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February 4, 2007

american classic by accident?

Kaplan, ''Herman Melville and the American National Sin: The Meaning of 'Benito Cereno''' -- Jerz EL312 (Literary Criticism)

"In seeking the "meaning" of Benito Cereno, Sidney Kaplan agrees with Hirsch, Watson, and other traditional literary historians that we need to place the work in its original setting and to reconstruct the author's probably intentions" (58).

Okay, I'll agree with this statement only because it seems that the story was dealing with current issues during the time Melville wrote this story. "'Benito Cereno' was written at the mid-point of the hottest decade of the anti-slavery struggle prior to the Civil War, when to many the conflict seemed both irrepressible and impending" (59).

It seems that what Kaplan explained throughout this reading was very basic and observable to the normal reader. However, I didn't realize one thing that the author did mention. On page 62, Kaplan explains that "Melville chose Babo- the baboon, ring-leader of the Negroes who are primitives, beasts. The imagery connected with Babo and the other Negroes throughout the tale is strictly from the bestiary."
A bestiary is a collection of moralized fables. So from this information I can figure out why Melville named the servant's character Babo.

Posted by Denamarie at February 4, 2007 9:43 PM

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I thought it was a rather basic reading of the text, as well. I mean, what did he tell us that we didn't already know- slavery, white vs black, foreshadowing...I know I wasn't shocked. Isn't there anything more to it? Usually, with the literature we study, there is.

Posted by: Nessa at February 4, 2007 10:34 PM


You are echoing a very common sentiment (from what I have read on other blogs.) There just was nothing real innovative about Kaplan's criticism, and certainly nothing deeply personal about Melville that would indicate that Kaplan unlocked some deep dark secret about Melville that would support any claims he makes about the meaning of the text.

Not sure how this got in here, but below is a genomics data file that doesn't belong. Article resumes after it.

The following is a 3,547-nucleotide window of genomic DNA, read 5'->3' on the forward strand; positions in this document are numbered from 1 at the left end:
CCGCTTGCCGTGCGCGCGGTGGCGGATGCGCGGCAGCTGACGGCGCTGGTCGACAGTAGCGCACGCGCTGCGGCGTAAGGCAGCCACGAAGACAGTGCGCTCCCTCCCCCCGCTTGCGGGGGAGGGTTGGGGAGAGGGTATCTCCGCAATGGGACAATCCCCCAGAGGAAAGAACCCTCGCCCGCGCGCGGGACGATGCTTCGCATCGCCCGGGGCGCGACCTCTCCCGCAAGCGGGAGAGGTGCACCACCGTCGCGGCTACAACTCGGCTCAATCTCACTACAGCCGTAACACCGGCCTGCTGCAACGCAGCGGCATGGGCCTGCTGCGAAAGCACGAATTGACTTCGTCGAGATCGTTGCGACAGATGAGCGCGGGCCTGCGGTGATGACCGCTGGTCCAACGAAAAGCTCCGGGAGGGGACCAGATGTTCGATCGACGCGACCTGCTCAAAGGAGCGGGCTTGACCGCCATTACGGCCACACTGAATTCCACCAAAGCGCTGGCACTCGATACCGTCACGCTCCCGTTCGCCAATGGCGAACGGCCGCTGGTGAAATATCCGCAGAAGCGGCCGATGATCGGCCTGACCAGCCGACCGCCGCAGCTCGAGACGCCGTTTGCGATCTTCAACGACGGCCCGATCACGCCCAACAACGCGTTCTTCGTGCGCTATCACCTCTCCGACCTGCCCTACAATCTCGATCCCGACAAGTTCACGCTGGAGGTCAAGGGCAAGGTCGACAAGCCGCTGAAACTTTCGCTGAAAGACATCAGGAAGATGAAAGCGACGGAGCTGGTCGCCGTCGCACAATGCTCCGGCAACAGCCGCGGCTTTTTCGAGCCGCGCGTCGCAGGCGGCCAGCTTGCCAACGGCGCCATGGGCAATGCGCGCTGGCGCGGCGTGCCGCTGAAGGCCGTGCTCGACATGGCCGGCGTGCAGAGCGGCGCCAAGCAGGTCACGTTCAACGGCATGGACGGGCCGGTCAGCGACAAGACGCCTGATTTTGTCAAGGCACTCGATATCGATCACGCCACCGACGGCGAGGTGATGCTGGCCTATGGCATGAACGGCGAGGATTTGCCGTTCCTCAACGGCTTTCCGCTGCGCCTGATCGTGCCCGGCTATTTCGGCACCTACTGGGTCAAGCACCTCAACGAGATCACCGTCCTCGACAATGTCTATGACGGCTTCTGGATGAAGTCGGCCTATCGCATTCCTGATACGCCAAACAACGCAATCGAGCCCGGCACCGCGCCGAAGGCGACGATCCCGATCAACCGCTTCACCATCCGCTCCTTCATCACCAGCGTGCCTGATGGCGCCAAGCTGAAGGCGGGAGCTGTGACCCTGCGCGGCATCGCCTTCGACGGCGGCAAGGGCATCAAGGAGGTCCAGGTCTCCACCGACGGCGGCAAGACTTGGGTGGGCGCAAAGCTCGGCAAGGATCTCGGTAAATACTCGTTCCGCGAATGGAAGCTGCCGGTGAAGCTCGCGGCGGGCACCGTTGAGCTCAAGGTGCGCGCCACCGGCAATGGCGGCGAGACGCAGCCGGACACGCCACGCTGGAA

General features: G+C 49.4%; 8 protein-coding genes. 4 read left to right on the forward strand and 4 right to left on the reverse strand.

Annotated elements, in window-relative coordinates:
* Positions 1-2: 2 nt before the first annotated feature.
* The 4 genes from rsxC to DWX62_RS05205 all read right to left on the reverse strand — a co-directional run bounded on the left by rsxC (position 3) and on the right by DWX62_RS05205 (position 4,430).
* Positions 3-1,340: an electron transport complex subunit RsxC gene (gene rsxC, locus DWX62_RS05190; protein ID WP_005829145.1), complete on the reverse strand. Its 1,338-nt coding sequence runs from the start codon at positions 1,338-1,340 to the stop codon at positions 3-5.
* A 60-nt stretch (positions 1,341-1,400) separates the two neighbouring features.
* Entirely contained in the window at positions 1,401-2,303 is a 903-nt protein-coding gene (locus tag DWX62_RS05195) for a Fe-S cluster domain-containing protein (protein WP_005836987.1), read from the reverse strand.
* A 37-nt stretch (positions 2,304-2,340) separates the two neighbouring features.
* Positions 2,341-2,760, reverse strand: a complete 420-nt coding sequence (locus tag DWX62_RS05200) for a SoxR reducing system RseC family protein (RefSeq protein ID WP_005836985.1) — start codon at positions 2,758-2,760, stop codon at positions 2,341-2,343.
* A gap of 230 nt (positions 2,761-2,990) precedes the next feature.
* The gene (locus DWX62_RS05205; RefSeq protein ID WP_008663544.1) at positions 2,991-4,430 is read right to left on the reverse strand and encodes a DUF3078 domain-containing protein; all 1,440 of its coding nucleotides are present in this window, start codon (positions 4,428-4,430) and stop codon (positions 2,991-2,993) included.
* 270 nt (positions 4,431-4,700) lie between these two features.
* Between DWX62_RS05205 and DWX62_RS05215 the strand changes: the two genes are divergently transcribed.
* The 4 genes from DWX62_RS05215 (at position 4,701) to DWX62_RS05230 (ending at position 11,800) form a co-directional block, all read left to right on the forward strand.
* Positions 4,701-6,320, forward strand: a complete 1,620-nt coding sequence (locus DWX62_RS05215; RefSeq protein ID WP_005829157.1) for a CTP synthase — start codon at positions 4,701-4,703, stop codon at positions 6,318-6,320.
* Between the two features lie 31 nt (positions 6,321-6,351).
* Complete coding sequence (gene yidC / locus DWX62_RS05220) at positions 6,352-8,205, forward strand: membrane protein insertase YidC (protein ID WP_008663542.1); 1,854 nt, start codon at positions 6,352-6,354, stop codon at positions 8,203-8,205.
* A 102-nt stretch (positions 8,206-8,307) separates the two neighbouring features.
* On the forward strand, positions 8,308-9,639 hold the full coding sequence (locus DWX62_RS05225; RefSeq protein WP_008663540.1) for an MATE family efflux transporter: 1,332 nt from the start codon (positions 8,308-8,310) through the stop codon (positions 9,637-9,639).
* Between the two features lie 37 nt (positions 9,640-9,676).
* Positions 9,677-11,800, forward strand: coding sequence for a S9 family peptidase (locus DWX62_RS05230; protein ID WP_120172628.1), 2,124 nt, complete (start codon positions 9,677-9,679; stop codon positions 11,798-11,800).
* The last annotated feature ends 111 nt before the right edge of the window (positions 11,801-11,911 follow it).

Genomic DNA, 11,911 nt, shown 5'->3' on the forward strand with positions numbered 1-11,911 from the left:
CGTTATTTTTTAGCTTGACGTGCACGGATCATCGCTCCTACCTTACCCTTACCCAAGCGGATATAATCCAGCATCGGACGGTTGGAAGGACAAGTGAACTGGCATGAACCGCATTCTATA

Posted by: Dave Moio at February 5, 2007 9:34 PM

I think you are misinterpreting the angle of a historical critic in terms of "author as context." What these critics are focusing on is author INTENT...meaning the reason they are looking at the background info is to try and determine what Melville meant when he wrote Benito Cereno. It doesn't mean that there is some personal biographical incident that had to have led him to write this particular story in order for us to want to use this tupe of approach to shed light on the story. And yes, it may seem basic to us, and that is perhaps because we already agree with what Kaplan was saying. But, the reason Kaplan addressed was because there was a critical debate about it: is Melville trying to shed light on the right of the slaves to rebel, or is he trying to emphasize their evilness. Kaplan says evilness, and then he uses what he researched to prove it.

Posted by: Lorin at February 6, 2007 12:45 AM

I agree with Lorin. By showing the feelings behind what people felt of the piracy of ships and the slave revolts as an historical background, Kaplan was trying to show where Melville was able to gather such a reading base. He was able to provide the people of that time period with something to read about this situation that was being put in front of them on a daily basis in the papers. "Benito Cereno" was just one more way for the people of the time to be told that the slaves were evil.

Posted by: Tiffany at February 7, 2007 11:25 PM

I stated on my blog on Benito Cereno that it is sometimes impossible for a writer to write in a vacuum. People in those days thought that slaves were less than human...so Melville giving him the name Babo would set off antenneas. However, Babo is the ringmaster of a slave revolt that Cereno and Delano has either no control (Cereno) or no knowledge of. I disagree with Kaplan to some extent. This is only one way to critique this work, but there are other ways to come to that conclusion.

Posted by: Kevin "Kelo The Great" Hinton at February 8, 2007 3:51 PM

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